Thursday, March 8, 2012

Myitsone Dam Continues: Kachin NGO

Myitsone Dam Continues: Kachin NGO


The Kachin Development Networking Group (KDNG) claims that work at the
Myitsone Dam is continuing, despite a presidential statement last
September suspending construction on the controversial Chinese-backed
megadam project in Burma's restive north.

�The Myitsone dam project continues,� the KDNG said in a press release
dated March 2. �An electric transformer is being built in Nawng Hkying
village of Waimaw Township. Some CPI workers are still at the dam site
and in Myitkyina, and there is still equipment at the dam site. Road
and bridge construction to deliver supplies to the seven dam project
also continues.�

Located at the confluence of the Irrawaddy River, the 6,000-megawatt
project is financed by state-backed China Power Investment Corporation
(CPI) at an estimated cost of some US $3.6 billion. However, following
a massive grassroots campaign opposed to the dam, President Thein Sein
announced last year that the project would be suspended for at least
his tenure as president.

�The president has not mentioned the other six dams planned for the
May Hka and Mali Hka [rivers] which will have the same impacts to the
Irrawaddy River and downstream people as the Myitsone dam,� said the
KDNG. �Massive gold mining and logging is going on upstream of
Myitsone. These destructive activities are also threatening the future
of the Irrawaddy River.�

The KDNG statement coincides with reports from Kachin State that CPI
has launched a campaign of its own�to quell opposition to the megadam
and to enlist support for its restart from among residents living near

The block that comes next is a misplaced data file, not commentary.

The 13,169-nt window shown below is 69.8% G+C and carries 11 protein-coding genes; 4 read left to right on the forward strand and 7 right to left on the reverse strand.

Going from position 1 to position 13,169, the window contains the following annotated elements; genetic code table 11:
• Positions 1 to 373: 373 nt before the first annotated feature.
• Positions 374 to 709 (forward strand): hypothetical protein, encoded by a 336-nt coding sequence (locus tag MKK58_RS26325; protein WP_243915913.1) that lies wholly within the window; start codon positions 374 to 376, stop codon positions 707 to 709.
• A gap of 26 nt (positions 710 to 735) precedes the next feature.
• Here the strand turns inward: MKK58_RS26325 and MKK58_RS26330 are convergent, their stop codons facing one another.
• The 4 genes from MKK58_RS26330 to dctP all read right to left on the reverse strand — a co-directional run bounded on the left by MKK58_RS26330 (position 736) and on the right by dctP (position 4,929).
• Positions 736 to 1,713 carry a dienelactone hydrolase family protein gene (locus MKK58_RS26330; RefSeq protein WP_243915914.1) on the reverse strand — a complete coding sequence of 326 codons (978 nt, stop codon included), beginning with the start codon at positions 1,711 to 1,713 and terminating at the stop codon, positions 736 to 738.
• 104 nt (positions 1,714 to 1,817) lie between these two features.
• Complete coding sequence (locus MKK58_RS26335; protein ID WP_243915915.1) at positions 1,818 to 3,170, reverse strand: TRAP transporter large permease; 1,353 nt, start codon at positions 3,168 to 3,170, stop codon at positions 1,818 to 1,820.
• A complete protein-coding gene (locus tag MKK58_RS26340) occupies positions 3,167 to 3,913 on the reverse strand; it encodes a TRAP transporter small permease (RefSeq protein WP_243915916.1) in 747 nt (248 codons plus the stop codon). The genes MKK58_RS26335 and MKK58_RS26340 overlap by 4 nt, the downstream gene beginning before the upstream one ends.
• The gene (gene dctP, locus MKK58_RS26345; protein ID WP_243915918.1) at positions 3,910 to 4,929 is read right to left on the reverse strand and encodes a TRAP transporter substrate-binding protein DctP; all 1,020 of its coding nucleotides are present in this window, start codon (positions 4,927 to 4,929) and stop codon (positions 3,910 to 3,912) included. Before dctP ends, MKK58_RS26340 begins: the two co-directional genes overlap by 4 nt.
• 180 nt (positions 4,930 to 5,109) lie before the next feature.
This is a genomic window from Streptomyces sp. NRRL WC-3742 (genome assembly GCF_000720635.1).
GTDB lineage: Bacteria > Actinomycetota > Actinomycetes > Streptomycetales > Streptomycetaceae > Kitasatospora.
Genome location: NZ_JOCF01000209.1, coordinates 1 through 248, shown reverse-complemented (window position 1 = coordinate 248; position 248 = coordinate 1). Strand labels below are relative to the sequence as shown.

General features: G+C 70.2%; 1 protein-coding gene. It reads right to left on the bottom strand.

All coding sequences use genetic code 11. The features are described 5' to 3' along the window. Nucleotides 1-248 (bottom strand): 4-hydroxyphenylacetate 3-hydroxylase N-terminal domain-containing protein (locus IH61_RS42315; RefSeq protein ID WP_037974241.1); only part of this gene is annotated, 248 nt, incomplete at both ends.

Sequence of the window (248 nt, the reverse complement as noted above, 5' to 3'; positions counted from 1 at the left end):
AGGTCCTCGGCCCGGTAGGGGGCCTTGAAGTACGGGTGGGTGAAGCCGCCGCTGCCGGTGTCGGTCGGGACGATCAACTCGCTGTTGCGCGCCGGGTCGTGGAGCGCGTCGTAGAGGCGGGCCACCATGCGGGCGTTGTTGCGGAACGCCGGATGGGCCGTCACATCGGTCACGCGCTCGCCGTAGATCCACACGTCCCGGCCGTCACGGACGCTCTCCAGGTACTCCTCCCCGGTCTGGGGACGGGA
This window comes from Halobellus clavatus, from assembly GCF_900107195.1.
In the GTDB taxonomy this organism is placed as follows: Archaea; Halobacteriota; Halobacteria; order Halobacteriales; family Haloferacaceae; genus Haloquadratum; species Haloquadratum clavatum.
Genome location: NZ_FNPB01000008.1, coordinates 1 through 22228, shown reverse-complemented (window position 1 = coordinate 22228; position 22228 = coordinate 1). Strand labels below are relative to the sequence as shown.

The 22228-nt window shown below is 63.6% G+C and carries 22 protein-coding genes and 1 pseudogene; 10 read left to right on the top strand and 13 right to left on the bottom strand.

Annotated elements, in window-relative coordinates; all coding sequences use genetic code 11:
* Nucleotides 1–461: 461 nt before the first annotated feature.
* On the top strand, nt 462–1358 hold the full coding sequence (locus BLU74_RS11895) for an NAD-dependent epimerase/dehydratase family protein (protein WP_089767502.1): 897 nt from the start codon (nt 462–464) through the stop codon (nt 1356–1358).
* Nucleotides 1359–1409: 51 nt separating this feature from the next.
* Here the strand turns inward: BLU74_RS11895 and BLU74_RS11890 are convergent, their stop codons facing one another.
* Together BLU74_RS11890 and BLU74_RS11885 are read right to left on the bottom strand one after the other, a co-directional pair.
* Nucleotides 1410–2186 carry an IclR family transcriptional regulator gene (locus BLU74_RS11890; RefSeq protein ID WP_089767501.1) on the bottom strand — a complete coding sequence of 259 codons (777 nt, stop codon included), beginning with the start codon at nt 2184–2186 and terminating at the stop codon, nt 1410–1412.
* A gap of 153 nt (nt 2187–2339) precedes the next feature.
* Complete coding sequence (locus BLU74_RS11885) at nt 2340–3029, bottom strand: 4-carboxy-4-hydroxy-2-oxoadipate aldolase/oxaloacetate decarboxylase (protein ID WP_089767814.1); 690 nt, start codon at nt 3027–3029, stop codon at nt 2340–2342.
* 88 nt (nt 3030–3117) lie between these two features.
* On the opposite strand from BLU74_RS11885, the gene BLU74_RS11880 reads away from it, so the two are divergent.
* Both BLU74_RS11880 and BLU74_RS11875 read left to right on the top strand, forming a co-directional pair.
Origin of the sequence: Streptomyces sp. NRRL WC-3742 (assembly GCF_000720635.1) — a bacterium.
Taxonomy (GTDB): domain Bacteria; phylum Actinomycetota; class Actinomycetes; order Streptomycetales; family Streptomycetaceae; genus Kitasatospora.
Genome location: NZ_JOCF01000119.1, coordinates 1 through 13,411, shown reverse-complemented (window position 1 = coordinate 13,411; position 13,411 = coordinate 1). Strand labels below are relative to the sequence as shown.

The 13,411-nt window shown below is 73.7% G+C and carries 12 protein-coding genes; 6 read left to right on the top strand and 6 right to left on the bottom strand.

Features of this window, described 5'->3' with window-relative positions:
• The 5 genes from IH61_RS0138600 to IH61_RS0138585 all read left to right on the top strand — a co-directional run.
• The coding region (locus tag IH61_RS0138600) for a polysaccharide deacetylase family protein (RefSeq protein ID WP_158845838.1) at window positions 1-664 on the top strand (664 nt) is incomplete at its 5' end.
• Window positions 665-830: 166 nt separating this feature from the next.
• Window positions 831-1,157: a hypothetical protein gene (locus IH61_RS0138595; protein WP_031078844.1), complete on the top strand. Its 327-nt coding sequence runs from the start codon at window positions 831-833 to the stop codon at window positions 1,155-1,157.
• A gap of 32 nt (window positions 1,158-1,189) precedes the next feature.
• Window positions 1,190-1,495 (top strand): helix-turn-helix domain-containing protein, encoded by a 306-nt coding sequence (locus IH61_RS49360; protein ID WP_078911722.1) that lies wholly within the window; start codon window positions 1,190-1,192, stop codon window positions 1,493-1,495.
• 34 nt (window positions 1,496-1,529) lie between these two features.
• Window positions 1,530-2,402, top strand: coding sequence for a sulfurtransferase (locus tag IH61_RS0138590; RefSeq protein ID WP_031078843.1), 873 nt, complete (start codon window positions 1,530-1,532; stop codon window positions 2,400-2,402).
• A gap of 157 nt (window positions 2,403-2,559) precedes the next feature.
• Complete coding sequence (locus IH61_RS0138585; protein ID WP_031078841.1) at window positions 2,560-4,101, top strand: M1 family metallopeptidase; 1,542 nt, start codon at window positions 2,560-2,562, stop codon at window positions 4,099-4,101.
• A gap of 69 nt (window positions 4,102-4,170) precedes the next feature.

the site and in state capital Myitkyina.

On March 1, Francis Wade, writing for Asian Correspondent, wrote that
technicians and workers remain at the Myitsone site while security has
been beefed up. Work on the road linking the dam to the Chinese border
also continues, he said, citing local reports.

The KDNG claims that since the suspension of the dam, villagers
relocated to make way for the project have not been permitted to
return to their villages. The 1,000 families from five villages
returned to the Myitsone area on Feb. 24 �to call for the permanent
cancellation of the Irrawaddy dams and to be allowed to officially
return home without fear of relocation.�

The Myitsone area villagers invited high-profile activists, including
88 Generation leader Min Ko Naing, as well as other released political
prisoners, artists and journalists, to participate in a local ceremony
at which Christian church members �collected stones from the Irrawaddy
and built walls to protect their sacred places from the dam project.�

Three of the five villages that were evacuated to facilitate the dam�
Taungban, Mazup and Lahpye�have been completely bulldozed and destroyed.

�In Tanghpre, all public buildings including schools and orange
orchards, were destroyed in order to discourage people from returning
home,� said the KDNG statement. �Despite this destruction, some
villagers continue to resist being moved to the relocation camp and
remain in their original villages.�

However, the Democratic Voice of Burma reported on Monday that a
number of families from the village of Taunghtwat had returned home.

The KDNG said in its statement that those villagers who remain in the
relocation camps �are facing difficulties ... mainly due to lack of
land and livelihoods. The houses provided in the camp are not good
quality and very little compensation was given. Some people are
leaving the relocation camp in order to find work and survive.�

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